Is your ‘fuse’ too short? You may accept anger as a part of your life, but do you recognize that it serves no utilitarian purpose? Perhaps you’ve justified your short-fuse behavior by saying things like ‘it’s only human’, or ‘if I don’t express it, then I’ll store it up and have an ulcer’. But anger is probably a part of your that you don’t like, and needless to say, neither does anyone else.
Anger is not ‘only human’. You do not have to possess it, and it serves no purpose that has anything to do with being a happy, fulfilled person. It is a kind of psychological influenza that incapacitates you just as a physical disease would.
Anger is an immobilizing reaction, experienced when any expectancy is not met. It takes the form of rage, hostility, striking out at someone or even glowering silence. It is not simple annoyance or irritation. Once again the key word is ‘immobility’. Anger is immobilizing and it is usually a result of wishing the world and the people in it were different.
Anger is a choice, as well as a habit. It is a learned reaction to frustration, in which you behave in ways that you would rather not. In fact, severe anger is a form of insanity. You are insane whenever you are not in control of your behavior. Therefore, when you are angry and out of control, you are temporary insane.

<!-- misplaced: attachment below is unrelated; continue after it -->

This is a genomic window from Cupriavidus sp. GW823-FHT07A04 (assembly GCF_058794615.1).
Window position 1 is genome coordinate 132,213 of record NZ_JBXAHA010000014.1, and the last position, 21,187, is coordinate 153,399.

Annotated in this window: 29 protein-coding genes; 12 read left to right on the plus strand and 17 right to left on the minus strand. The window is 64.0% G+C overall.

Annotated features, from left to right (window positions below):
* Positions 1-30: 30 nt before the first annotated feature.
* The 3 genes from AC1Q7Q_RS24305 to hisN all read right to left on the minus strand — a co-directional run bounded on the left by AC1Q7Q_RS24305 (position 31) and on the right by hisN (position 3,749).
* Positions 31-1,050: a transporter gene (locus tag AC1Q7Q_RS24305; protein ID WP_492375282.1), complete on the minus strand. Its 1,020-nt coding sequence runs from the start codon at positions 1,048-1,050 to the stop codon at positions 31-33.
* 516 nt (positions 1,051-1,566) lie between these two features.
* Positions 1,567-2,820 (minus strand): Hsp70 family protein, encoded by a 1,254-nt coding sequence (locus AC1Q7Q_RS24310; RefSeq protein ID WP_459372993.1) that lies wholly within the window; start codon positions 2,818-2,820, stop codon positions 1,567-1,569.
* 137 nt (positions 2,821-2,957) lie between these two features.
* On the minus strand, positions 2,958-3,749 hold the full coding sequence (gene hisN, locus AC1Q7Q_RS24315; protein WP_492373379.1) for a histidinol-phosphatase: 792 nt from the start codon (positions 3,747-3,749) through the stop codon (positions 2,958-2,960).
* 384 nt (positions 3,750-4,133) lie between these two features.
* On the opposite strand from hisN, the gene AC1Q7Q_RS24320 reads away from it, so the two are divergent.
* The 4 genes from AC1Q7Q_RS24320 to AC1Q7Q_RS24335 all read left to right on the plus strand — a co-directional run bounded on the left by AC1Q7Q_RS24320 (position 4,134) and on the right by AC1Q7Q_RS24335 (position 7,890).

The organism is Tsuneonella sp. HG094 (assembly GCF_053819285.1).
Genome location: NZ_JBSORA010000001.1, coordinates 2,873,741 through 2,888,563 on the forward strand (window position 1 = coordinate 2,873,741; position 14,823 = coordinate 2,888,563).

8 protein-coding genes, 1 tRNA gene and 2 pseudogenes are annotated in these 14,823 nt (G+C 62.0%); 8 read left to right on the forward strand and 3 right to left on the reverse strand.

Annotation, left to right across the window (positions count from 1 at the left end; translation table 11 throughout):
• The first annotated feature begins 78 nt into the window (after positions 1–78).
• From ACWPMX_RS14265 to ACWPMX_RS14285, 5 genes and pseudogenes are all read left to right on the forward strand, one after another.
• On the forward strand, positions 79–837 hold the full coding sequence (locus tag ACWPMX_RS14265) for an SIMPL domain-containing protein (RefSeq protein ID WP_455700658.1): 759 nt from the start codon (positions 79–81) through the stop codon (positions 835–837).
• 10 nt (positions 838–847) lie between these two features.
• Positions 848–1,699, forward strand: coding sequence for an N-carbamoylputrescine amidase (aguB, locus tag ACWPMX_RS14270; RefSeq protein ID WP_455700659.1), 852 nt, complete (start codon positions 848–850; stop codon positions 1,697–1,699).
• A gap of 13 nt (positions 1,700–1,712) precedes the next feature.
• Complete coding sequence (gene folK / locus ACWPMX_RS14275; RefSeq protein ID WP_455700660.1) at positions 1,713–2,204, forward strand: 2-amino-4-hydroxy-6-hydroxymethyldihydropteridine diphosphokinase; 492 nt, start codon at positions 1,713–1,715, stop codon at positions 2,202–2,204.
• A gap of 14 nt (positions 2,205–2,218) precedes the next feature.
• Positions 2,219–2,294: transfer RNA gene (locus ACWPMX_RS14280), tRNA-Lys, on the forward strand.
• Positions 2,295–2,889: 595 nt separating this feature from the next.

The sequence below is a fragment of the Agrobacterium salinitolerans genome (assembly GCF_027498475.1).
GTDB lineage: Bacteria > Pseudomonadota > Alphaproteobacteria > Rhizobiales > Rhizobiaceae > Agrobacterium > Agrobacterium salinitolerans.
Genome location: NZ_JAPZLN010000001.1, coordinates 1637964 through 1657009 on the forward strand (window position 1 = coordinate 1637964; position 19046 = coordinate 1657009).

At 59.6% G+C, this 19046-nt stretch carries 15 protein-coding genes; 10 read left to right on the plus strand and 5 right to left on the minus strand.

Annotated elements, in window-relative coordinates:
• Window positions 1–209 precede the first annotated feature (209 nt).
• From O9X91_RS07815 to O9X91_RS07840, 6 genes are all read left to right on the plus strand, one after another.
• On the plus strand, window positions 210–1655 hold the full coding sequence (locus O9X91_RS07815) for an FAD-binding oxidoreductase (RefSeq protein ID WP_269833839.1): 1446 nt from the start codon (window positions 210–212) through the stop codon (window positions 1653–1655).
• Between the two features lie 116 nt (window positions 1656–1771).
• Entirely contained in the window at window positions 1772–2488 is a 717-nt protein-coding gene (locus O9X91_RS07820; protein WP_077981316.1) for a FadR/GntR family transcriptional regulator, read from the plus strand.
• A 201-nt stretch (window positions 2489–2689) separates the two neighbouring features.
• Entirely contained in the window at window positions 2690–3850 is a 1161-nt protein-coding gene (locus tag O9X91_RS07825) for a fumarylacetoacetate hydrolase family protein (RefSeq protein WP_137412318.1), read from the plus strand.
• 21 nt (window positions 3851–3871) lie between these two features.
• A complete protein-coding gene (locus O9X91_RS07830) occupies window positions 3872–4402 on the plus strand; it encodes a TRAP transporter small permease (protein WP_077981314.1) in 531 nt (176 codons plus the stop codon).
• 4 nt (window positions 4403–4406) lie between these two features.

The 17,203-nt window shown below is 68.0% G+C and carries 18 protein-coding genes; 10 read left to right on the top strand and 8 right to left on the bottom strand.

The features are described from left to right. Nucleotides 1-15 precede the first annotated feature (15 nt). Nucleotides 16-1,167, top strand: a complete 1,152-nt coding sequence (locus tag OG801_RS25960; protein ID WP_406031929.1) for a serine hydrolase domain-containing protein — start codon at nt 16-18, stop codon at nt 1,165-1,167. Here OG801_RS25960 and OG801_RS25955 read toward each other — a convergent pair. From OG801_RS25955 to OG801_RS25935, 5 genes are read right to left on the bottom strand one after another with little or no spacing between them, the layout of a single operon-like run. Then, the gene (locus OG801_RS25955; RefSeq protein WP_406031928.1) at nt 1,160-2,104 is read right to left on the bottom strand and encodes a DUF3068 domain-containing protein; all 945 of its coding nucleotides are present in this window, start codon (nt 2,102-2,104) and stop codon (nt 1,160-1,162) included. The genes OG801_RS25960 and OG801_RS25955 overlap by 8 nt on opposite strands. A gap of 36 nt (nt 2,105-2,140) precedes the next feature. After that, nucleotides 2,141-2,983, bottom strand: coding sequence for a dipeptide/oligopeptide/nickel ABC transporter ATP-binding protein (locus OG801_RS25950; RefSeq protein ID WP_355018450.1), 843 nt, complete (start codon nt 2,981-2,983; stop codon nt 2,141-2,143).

Like all emotions, anger is the result of thinking. It is not something that simply happens to you. when faced with circumstances that are not going the way you would like them to, you tell yourself that things shouldn’t be that way (frustration) and then you select a familiar angry response which serves the purpose. And as long as you think of anger as a part of what it means to be a human being, you have a reason to accept it, and avoid going to work on it.
Whenever you select anger as a response to someone else’s behavior, you are withholding from that person the right to be what he chooses. Inside you head is the neurotic sentence “Why can’t you be more like me? Then I would like you, instead of getting angry”. But others will never be the way you want them to be, all the time. Much of the time people and things will not go the way you would like them to go. That’s the way the world is. And the likelihood of it changing is zero.
So, every time you choose anger when you run into someone or something you don’t like, you are deciding to be hurt or in some way immobilized because of reality. Now that’s silly, being upset about things that aren’t ever going to change. Instead of choosing anger, you can begin to think of others as having a right to be different from what you’d prefer. You may not like it, but you don’t have to be angry about it.